Yes, the planet’s economy is indeed greening relatively rapidly in terms of the growth of renewable energy sources and their ever more striking affordability. Still, nothing is happening fast enough in a world that seems to be breaking heat records weekly. In truth, I just don’t want life to be an eternal weather horror show for my grandkids and that’s why I find today’s piece by TomDispatch regular Stan Cox encouraging. It’s good to know that the young aren’t going to take what their elders have done to them sitting down (so to speak). Tom Englehardt
What’s needed, says Oxfam, an organization focused on alleviating global poverty, is “a fair and automatic mechanism for financial support — rooted in the principle that those who have contributed most to the climate crisis pay for the damage it causes in countries least responsible and hardest hit.”
In fact, it’s now reasonable to ask whether an international community connected by a consensus of norms and rules, and capable of acting in concert against the direst threats to humankind, exists. Sadly, if the responses to the war in Ukraine are the standard by which we’re judging, things don’t look good.
...the classic definition of socialism is public ownership of the means of production, an agenda item not on any imaginable American political horizon. In another sense, though, the charge is historically accurate because, both here and abroad, significant advances in health and welfare have often been spearheaded by socialist parties.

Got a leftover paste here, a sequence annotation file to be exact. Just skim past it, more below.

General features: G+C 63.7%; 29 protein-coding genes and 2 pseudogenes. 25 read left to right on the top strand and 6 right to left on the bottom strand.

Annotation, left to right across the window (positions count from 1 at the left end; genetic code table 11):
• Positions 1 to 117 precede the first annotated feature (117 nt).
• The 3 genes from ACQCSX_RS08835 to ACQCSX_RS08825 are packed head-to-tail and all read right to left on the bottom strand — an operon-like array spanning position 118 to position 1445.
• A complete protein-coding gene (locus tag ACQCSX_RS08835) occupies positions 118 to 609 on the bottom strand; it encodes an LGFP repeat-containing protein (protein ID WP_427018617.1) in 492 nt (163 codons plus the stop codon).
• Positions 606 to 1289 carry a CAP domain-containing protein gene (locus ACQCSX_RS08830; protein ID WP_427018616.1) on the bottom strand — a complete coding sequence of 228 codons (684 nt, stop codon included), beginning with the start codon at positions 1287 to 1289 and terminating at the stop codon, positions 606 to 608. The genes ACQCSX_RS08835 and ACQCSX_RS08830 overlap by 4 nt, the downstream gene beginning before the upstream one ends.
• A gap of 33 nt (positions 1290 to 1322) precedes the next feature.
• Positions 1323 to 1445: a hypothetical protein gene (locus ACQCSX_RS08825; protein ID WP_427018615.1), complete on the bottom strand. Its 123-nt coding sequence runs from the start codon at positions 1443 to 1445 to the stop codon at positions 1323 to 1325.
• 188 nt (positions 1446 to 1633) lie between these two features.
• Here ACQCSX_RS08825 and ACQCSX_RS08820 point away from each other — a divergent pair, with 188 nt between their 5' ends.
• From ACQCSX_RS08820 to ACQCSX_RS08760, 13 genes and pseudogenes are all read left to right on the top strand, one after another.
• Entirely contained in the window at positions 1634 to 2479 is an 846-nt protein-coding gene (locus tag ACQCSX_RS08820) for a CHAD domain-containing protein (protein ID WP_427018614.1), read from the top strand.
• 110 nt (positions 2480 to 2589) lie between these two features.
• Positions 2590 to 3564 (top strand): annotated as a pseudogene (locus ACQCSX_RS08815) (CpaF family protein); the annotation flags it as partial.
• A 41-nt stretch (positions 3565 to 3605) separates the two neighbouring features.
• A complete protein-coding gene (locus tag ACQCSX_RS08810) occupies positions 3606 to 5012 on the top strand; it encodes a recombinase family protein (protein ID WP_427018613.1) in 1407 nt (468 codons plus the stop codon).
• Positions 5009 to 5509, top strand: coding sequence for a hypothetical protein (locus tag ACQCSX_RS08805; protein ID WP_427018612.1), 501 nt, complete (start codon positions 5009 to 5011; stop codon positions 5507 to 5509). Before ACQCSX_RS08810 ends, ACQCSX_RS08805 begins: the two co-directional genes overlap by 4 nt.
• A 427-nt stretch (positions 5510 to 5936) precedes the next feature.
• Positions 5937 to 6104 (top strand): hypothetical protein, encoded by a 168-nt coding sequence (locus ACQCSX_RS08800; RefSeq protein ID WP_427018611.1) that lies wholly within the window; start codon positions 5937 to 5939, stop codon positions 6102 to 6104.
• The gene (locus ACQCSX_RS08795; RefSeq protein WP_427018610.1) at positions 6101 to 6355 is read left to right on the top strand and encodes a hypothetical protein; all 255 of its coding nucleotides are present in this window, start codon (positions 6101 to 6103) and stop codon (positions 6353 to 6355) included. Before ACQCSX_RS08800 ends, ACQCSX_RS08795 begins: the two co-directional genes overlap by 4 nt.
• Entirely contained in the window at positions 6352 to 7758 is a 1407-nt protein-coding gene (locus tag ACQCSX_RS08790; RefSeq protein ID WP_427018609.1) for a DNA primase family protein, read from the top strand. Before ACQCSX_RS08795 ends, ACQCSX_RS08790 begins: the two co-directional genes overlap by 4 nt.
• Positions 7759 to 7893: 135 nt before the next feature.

"If asked, Biden, Putin, Xi, and high-ranking officials everywhere would undoubtedly insist that addressing climate change remains an important concern. But let’s face it, their number-one priority is now to mobilize their societies for a long-term struggle against their geopolitical rivals."
"Pentagon spending is expected to exceed $7.3 trillion over the next decade. Never in the field of human conflict has so much money been gobbled up by so few at the expense of so many."
"Then there was the powerful visual statement of Marine Corps veteran Todd Winn, twice wounded in Iraq, who stood for hours outside the Utah state capitol in the sweltering heat in full dress uniform with the message 'I Can’t Breathe' taped over his mouth."
“U.S. bases abroad cost upwards of $50 billion per year to build and maintain, which is money that could be used to address pressing needs at home in education, health care, housing, and infrastructure,”
Engelhardt: Sometimes what matters most takes up every inch of space in the room and somehow we still don’t see it. That’s how I feel about our present media moment
From the article: According to documents whistleblower Edward Snowden leaked to the Washington Post, the U.S. spent $500 billion on its intelligence agencies in the dozen years after the 9/11 attacks, including annual appropriations in 2012 of $11 billion for the National Security Agency (NSA) and $15 billion for the CIA. If we add the $790 billion expended on the Department of Homeland Security to that $500 billion for overseas intelligence, then Washington had spent nearly $1.3 trillion to build a secret state-within-the-state of absolutely unprecedented size and power.